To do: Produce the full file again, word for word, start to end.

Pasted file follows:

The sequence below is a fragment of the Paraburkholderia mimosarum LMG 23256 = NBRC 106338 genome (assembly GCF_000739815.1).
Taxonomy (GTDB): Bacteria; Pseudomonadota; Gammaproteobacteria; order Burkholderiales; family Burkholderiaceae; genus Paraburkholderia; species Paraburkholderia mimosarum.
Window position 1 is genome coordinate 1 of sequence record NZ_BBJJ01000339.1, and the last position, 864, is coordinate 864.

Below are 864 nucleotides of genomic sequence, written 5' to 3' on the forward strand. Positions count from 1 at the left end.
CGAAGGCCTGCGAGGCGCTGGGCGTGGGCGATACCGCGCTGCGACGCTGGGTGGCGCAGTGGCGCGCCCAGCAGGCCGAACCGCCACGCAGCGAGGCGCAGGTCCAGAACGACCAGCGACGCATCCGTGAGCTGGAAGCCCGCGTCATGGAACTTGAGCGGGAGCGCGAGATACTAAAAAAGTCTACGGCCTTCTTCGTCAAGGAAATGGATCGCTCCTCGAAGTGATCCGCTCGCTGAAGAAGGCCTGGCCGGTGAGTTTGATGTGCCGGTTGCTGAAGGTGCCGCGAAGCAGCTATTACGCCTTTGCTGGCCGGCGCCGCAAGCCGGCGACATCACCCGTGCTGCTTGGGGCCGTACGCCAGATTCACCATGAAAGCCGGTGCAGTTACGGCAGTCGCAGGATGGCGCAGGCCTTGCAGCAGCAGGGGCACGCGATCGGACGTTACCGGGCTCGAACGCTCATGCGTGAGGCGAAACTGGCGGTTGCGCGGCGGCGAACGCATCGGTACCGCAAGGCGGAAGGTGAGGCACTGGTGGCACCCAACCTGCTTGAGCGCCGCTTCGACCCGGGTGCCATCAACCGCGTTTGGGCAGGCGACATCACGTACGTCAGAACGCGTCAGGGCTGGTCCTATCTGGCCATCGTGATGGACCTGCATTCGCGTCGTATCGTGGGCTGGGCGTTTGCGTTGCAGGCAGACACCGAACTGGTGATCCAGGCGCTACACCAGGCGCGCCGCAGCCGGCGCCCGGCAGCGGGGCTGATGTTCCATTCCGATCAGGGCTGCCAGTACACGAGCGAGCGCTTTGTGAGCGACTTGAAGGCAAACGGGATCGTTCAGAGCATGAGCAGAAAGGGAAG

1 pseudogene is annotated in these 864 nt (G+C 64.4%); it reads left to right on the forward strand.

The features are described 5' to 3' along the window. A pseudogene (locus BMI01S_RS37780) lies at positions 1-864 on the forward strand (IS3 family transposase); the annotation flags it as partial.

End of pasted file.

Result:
The sequence below is a fragment of the Paraburkholderia mimosarum LMG 23256 = NBRC 106338 genome (assembly GCF_000739815.1).
Taxonomy (GTDB): Bacteria; Pseudomonadota; Gammaproteobacteria; order Burkholderiales; family Burkholderiaceae; genus Paraburkholderia; species Paraburkholderia mimosarum.
Window position 1 is genome coordinate 1 of sequence record NZ_BBJJ01000339.1, and the last position, 864, is coordinate 864.

Below are 864 nucleotides of genomic sequence, written 5' to 3' on the forward strand. Positions count from 1 at the left end.
CGAAGGCCTGCGAGGCGCTGGGCGTGGGCGATACCGCGCTGCGACGCTGGGTGGCGCAGTGGCGCGCCCAGCAGGCCGAACCGCCACGCAGCGAGGCGCAGGTCCAGAACGACCAGCGACGCATCCGTGAGCTGGAAGCCCGCGTCATGGAACTTGAGCGGGAGCGCGAGATACTAAAAAAGTCTACGGCCTTCTTCGTCAAGGAAATGGATCGCTCCTCGAAGTGATCCGCTCGCTGAAGAAGGCCTGGCCGGTGAGTTTGATGTGCCGGTTGCTGAAGGTGCCGCGAAGCAGCTATTACGCCTTTGCTGGCCGGCGCCGCAAGCCGGCGACATCACCCGTGCTGCTTGGGGCCGTACGCCAGATTCACCATGAAAGCCGGTGCAGTTACGGCAGTCGCAGGATGGCGCAGGCCTTGCAGCAGCAGGGGCACGCGATCGGACGTTACCGGGCTCGAACGCTCATGCGTGAGGCGAAACTGGCGGTTGCGCGGCGGCGAACGCATCGGTACCGCAAGGCGGAAGGTGAGGCACTGGTGGCACCCAACCTGCTTGAGCGCCGCTTCGACCCGGGTGCCATCAACCGCGTTTGGGCAGGCGACATCACGTACGTCAGAACGCGTCAGGGCTGGTCCTATCTGGCCATCGTGATGGACCTGCATTCGCGTCGTATCGTGGGCTGGGCGTTTGCGTTGCAGGCAGACACCGAACTGGTGATCCAGGCGCTACACCAGGCGCGCCGCAGCCGGCGCCCGGCAGCGGGGCTGATGTTCCATTCCGATCAGGGCTGCCAGTACACGAGCGAGCGCTTTGTGAGCGACTTGAAGGCAAACGGGATCGTTCAGAGCATGAGCAGAAAGGGAAG

1 pseudogene is annotated in these 864 nt (G+C 64.4%); it reads left to right on the forward strand.

The features are described 5' to 3' along the window. A pseudogene (locus BMI01S_RS37780) lies at positions 1-864 on the forward strand (IS3 family transposase); the annotation flags it as partial.